(You're reading all posts by Charlie Sorrel) Charlie Sorrel sits in his gadget nerve-center in Barcelona, Spain, and spits out words about various weird plastic widgets while the sun shines outside his iCave. Previously found at Wired.com's Gadget Lab covering cameras, power cables and sneaking in as much Apple-centric coverage as he could, Charlie spends his rare moments outside perched atop a bicycle and snapping photos. You can follow him on Twitter via @mistercharlie
About Charlie Sorrel
Category: Solar Chargers
Works With: Anything with a USB port
As travel chargers go, The Goal Zero Switch 8 kit is about as convenient as it gets. The two panels fold into one easy-to-carry pack, and on the back is a zippered mesh bag in which the battery pack and USB converter sit. There’s space in that bag for a phone or other small device, and there are enough paracord loops around the edges to secure the pack, open or closed, to just about anything.
So how does it perform?
We all know how to draw the "Marvel way," right? Step 1: some lines; a skeleton for your figure. Step 2: ovals and circles, pencilled in to show the head, limbs and body. Step 3: The amazing, finished, inked-and-colored result. Congratulations: You’re now Jack Kirby.
Peterson Hamilton’s Draw This App aims to help out with step two-and-a-half.
I’m posting about this Android-based tablet for a few reasons. One, I want it, and as it’s crowd-funded, my chances of getting one are helped if you want it, too.
Second, I figure that if you love your iPad as much as I love mine, then you might miss it when you get all outdoorsy and go camping/hiking/biking.
And third? It’s just awesome: the Backcountry Tablet is an e-ink, solar-powered iPad. With GPS. What’s not to like? It’s even cheap, at $250.
One question I get asked a lot (well, quite a lot anyway, considering the small size our team) in the Cult of Mac chatroom is "what camera should I get for taking better product shots?"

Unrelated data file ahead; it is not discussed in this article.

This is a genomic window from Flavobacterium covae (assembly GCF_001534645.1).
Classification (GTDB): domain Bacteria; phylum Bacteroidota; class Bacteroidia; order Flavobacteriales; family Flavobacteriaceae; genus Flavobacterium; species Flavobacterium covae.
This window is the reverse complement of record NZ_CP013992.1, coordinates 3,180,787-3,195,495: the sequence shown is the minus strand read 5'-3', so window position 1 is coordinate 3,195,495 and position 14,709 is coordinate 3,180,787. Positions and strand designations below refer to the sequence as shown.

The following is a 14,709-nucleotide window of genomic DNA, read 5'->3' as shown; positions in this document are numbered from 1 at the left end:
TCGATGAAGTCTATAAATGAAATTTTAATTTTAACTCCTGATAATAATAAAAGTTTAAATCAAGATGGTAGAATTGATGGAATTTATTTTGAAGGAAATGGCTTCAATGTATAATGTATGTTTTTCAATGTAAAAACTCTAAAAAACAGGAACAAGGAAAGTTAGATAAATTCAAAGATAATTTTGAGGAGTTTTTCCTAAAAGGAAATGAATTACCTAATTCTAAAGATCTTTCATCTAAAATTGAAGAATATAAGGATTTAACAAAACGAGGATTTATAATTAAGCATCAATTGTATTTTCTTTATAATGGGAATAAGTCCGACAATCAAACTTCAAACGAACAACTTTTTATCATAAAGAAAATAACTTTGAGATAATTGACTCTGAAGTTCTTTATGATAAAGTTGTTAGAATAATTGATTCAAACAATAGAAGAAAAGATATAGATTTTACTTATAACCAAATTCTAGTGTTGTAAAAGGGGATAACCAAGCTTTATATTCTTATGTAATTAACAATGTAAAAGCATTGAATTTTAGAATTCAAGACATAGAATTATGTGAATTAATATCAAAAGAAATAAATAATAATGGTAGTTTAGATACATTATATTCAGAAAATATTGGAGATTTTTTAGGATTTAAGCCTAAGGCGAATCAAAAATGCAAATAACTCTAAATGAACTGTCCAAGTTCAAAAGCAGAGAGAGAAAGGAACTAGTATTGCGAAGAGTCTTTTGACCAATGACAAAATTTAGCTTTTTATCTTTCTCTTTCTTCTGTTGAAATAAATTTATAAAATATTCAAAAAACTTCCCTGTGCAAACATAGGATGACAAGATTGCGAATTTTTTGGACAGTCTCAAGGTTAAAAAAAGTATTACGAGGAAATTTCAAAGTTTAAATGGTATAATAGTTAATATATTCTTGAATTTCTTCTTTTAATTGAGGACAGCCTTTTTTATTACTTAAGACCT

As reviews editor, this make me happy – of course I want better pictures on our reviews! – but the truth is that the iPhone is more than capable of making amazing product shots, especially as the target is a 640-pixel web-ready JPG.
With that in mind, Photojojo put together a tutorial for Etsy to help its users take better pictures of their home-made wares. The same advice also applies to your Ebay listings, pictures for your insurer or – yes – review shots.
It’s hard to oversell the usefulness of a good iPad stand stand for travelers. It starts on the plane so you can bypass the in-flight movies with something better, and continues from there.
You can prop the iPad up in the bathroom or on the nightstand, you can – in concert with the removed Smart Cover as a base – fashion a quick in-bed theater, and you can type, play music and everything else, all without having to put your pristine iDeice down onto filthy hotel furniture. Ugh.
Cute and practical, that’s the Itomaki adapter from Softbank. The charger is shaped like a kind of smoothed-off cotton reel, and – surprise – lets you wrap the charger cable around it when not in use.
They say that a picture is worth a thousand words, which is clearly nonsense. My mother’s family photos, for instance, are worth three (Flash. Too. Bright). But this simple photo, from LifeProTips on Twitter, really does explain everything…
If you’re going to make an iPhone stand that slips onto a keyring, you may as well make it look like a key, amirite? Right? Hello?
Ok, so that part of the design is a little dumb, but the Keyprop itself is pretty ingenious, especially the way it manages to work with both the iPhones 4 and 5.
Eton’s new BoostSolar a) is here just in time for sunny summer and b) solves many of the problems usually present in solar chargers. It also looks pretty cool, and less like the utili-hippy designs beloved of rivals.